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PSYC 3460 (45)
Lecture 5

Lecture 5 notes

7 Pages
45 Views

Department
Psychology
Course Code
PSYC 3460
Professor
Stephen Kosempel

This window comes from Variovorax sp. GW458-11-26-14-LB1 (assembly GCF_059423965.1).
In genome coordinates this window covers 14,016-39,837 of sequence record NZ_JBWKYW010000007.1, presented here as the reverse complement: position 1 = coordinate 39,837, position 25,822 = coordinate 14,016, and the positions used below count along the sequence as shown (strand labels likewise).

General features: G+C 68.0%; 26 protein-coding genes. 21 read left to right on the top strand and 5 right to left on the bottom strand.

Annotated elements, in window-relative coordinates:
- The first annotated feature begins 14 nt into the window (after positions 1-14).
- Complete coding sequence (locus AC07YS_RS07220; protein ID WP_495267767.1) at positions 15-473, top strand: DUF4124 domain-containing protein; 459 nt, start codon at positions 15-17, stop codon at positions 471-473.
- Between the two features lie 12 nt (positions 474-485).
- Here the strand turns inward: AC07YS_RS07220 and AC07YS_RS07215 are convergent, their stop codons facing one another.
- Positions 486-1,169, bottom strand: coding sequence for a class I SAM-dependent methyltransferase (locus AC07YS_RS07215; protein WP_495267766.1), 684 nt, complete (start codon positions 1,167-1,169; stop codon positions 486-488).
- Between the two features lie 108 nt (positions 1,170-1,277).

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Lec 5 Gonna look at biological influences on personality, Start by differentiating between traits and types, Types  refer to discontinuous categories, these are discrete categories, and everyone fits into one. Traits  are more like measuring sticks; align ppl along a continuum/ metric William Sheldon’s theory of somatotypes Psychological characteristics go along with each of these physical types. Ectomorph tends to be taller skinnier, tends to have less muscle  effort put towards intellectual tasks Endomorphs  more sociable, take pleasure from bodily sources, eating/sex etc, characterized by inertia and sluggishness, Mesomorph  had muscle, were less intellectual. Consider a problem: some of you may say: if someone doesn’t have muscle they would pursue intellectual tasks, and if ppl are athletic they play sports. But it may just be stereotypes. Sheldon may be right, but for dif reasons. Maybe their parents told them to go into certain things. So skinny kids parents say “go to intellectual things” Evolutionary Psychology An approach to (not a subdiscipline of) psychology that considers species-wide universals through the lens of adaptive problems faced by ancestors Looks for universals in humans, and considers current behaviors through the lens of ”human ancestors” that were in some environment in the past Key assumptions they make: 1. The brain is a physical system, with neural ‘circuits’ (hunk of meat in the body) (brain is like a circuit board with a bunch of circuits) 2. These ‘circuits’ were shaped by selective pressures to solve problems that influenced reproductive success 3. Functional specialization  domain-specific circuits as opposed to broad neural plasticity (‘Swiss Army Knife’  each tool is specialized for a certain task) ( there is modularity, idea of modules) (specific areas of the brain that have developed to solve specific problems, as opposed to the view of the brain being broadly plastic  where one part of the brain can take over for another part of the brain etc.) [there is a lot of evidence for neural plasticity] Evolution doesn’t have a goal,  animals don’t sit around and go “so there’s fruit and we can’t eat it, so let’s make babies that eventually get a mutation that can eat it” 4. “Stone age brains in space age skulls” Humans evolve very slowly, (at very least we need 12/13 yr old cuz that’s when they can have babies)  culture evolution will always out-pace biological evolution in humans. You have to be sceptical environment we have now is very different culturally compared to our ancestors. Cultural changes occur faster than biological changes. Behaviour Genetics  Not looking to explain universals among people. Rather, they are trying to look for genetic explanations for  within species or population variability. (so evolutionary psychologist look for universals to help explain, “why all people or most people do X”) Wheras behaviour geneticists are concerned with “why is it that some people do X and some people do Y? and is there a genetic underpinning for this difference?” They also consider environmental factors, not just genetic factors. Considers hereditary and environmental factors as a source of within-species behavioural variability Key methods used: 1. Family studies Idea is : if a behavior is heritable, we should see some transmission between parent and child. So if we study the parent and then study children based on personality metric for a trait, we should be able to see some transmission from parent to child. Problem: It could be due to socialization factors  that kid has bad manners, so is the misbehavior due to some biological temperament they have or is it something that has been taught by the parents (child modeling the parent) So family studies don’t prove that there is a genetic basis, but it provides us evidence that is compatible or incompatible with the theory of genetic basis. Correlation between parent and child is a necessary factor to prove genetic basis, but it’s not a sufficient factor  there could be other explanations for this. Schizophrenia General public 1% Parents of schizophrenics  5.6 % Siblings of schizophrenics  10.1 % As a general rule, as we get less related there is less overlap in terms of schizophrenia Suggests genetic component is at work, but it doesn’t tell us how strong it is relative to environmental factors. 2. Adoption studies Look t correlation between children that have been adopted and their birth parents. So earlier the kid is taken away from biological parent, the less the environment can be a confounding variable. Adoption is not completely random, there is a selection / matching process So kid raised til age 5, and then parents die, so they try and get the id adoption parents that were like their original parents, and the problem this creates is that “we think we have taken the shared environment out of the equation but we haven’t” cuz the adoptive rents are acting just like their birth parents would have. So then some of these adoptive studies begin to look like family studies again. May have non-representative sample  ppl that put kids up for adoption, or ppl that adopt kids may or may not differ in some significant ways from people that don’t gve up their kids for adoption (wealth/health related factors) 3. Twin studies See if environmental fcators can make twins that were initally similar, different
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